The Department of Justice’s Civil Rights Division and the Department of Labor have joined forces to step up scrutiny of employers who sponsor or hire foreign nationals.
More than ever, employers must make sure they are and remain in compliance with immigration laws and regulations, from sponsoring employees for visas to maintaining and reviewing records of existing employees and their visa status.
DOJ’s Civil Rights Division and DOL will now:
- Share more information.
- Refer matters more easily to the appropriate official in each department.
- Train each other’s employees.
- Jointly work to identify violations with DOL’s foreign labor certification process. Certain employment-based visas require employers to first seek to hire U.S. workers before considering visa holders. Labor certification is designed to make sure no qualified U.S. workers are available to fill the job that is held or will be given to a foreign national.
The collaborative agreement marks the latest in the ongoing response to President Trump’s “Buy American and Hire American” executive order issued last year. That order seeks to restrict employer-sponsored immigration in an effort to boost employment rates and wages among U.S. workers.
The Civil Rights Division has struck similar agreements with the Department of Homeland Security’s U.S. Citizenship and Immigration Services (USCIS) and the Department of State.
Previously, I discussed what employers should know about inspections to help ensure compliance and prepare for a possible inspection—or even an investigation.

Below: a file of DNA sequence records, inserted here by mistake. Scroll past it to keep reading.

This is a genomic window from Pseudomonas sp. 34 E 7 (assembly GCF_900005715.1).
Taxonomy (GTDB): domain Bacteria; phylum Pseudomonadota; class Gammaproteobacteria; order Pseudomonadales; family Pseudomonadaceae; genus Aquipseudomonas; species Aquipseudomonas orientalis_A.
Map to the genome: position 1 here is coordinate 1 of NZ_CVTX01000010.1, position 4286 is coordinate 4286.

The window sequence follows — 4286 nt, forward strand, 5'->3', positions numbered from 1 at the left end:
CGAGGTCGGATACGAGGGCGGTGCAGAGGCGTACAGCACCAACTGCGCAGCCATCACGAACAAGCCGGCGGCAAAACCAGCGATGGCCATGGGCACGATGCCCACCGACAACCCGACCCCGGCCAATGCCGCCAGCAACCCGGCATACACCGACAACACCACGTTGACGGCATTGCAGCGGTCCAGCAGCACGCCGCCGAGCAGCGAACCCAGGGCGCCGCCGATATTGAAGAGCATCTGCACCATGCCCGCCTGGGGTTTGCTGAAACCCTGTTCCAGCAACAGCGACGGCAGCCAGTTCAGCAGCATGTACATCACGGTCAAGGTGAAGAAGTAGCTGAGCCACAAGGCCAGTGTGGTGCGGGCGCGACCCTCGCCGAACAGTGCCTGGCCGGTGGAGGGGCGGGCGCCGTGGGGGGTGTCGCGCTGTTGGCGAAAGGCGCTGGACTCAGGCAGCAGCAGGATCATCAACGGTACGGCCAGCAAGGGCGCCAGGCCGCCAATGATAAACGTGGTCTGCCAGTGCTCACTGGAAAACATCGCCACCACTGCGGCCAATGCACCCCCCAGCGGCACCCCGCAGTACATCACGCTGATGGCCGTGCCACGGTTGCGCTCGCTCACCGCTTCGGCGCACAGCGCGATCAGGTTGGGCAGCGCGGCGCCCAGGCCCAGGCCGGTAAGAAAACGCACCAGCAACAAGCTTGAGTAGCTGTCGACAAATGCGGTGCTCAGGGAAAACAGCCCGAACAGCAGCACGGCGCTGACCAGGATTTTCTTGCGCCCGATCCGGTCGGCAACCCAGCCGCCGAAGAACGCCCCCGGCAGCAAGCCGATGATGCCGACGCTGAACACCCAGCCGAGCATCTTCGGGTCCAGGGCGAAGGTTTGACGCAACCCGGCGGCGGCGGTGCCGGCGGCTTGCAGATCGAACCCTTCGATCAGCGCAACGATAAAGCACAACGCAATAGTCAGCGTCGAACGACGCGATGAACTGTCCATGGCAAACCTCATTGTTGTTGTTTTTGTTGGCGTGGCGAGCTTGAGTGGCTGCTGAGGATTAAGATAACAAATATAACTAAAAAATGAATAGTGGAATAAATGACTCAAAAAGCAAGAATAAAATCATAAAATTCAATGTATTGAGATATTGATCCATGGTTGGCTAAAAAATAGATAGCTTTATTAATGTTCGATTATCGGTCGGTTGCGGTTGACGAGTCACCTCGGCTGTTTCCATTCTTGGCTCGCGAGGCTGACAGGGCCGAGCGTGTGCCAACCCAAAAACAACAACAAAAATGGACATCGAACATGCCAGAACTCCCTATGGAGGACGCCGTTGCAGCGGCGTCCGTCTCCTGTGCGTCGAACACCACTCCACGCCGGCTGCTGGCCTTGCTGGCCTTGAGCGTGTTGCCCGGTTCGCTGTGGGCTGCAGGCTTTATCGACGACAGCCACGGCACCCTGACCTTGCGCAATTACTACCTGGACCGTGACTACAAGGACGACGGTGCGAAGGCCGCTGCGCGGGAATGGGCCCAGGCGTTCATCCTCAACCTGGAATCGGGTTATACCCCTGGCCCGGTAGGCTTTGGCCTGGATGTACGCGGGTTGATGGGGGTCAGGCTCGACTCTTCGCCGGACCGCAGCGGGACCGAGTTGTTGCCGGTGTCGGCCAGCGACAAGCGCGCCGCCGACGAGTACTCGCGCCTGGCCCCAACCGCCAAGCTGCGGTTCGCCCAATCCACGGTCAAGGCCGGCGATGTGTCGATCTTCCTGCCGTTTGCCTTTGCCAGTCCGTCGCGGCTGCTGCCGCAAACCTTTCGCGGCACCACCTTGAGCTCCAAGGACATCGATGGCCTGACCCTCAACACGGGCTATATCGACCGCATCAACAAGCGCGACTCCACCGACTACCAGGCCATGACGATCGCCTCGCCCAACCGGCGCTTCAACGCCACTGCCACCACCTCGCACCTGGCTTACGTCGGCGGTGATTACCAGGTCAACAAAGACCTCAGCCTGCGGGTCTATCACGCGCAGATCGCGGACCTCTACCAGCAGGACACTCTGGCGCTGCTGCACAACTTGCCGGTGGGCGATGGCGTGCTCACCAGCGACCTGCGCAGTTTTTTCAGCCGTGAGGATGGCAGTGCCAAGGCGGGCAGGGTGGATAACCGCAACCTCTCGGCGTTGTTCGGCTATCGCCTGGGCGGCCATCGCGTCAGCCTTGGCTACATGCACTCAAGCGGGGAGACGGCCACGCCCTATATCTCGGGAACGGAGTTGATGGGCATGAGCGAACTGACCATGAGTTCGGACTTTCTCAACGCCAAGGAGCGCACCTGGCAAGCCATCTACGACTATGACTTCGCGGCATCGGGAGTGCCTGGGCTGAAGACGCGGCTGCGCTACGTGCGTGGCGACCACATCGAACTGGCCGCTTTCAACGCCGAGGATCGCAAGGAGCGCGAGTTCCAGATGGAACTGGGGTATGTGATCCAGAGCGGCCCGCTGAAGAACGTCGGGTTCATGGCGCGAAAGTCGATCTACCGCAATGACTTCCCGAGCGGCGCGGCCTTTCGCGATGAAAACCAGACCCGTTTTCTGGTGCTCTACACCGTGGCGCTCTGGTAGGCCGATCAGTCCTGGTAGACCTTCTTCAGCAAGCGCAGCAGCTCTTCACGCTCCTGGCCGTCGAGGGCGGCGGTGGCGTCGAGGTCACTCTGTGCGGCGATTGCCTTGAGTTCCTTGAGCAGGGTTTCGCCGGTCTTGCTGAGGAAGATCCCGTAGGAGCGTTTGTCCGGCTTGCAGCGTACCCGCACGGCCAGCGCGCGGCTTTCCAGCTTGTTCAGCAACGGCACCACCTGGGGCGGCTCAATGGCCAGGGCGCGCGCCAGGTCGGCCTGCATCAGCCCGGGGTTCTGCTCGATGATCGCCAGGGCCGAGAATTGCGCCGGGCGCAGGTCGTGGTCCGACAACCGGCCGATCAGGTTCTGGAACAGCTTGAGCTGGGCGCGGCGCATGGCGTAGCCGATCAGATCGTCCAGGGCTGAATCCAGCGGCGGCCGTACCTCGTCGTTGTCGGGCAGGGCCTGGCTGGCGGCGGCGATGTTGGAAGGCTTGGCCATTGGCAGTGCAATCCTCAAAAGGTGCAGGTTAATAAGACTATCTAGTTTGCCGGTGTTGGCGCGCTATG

Our team assists employers with everything from visa options for employees to labor certification to internal audits of immigration documents. We can help you create clear internal policies about how to respond to a notice of inspection or an investigation.
Since the Civil Rights Division launched an initiative to protect U.S. workers last year, it has:
- Opened “dozens” of investigations on employers.
- Filed a lawsuit against an employer.
- Reached settlements with three employers.
- Exacted more than $285,000 in back pay for U.S. workers from employers.
Between January 29 through July 20, more than 5,200 business received inspection notices this year. That’s up dramatically from 1,360 inspection notices served to businesses during the entire 2017 fiscal year.
We Can Help
The Alcorn Immigration Law team believes immigration yields innovation. We closely monitor immigration policy changes that impact companies, entrepreneurs, professionals, and families. We can help you, your company, your employees, and your family. Contact us.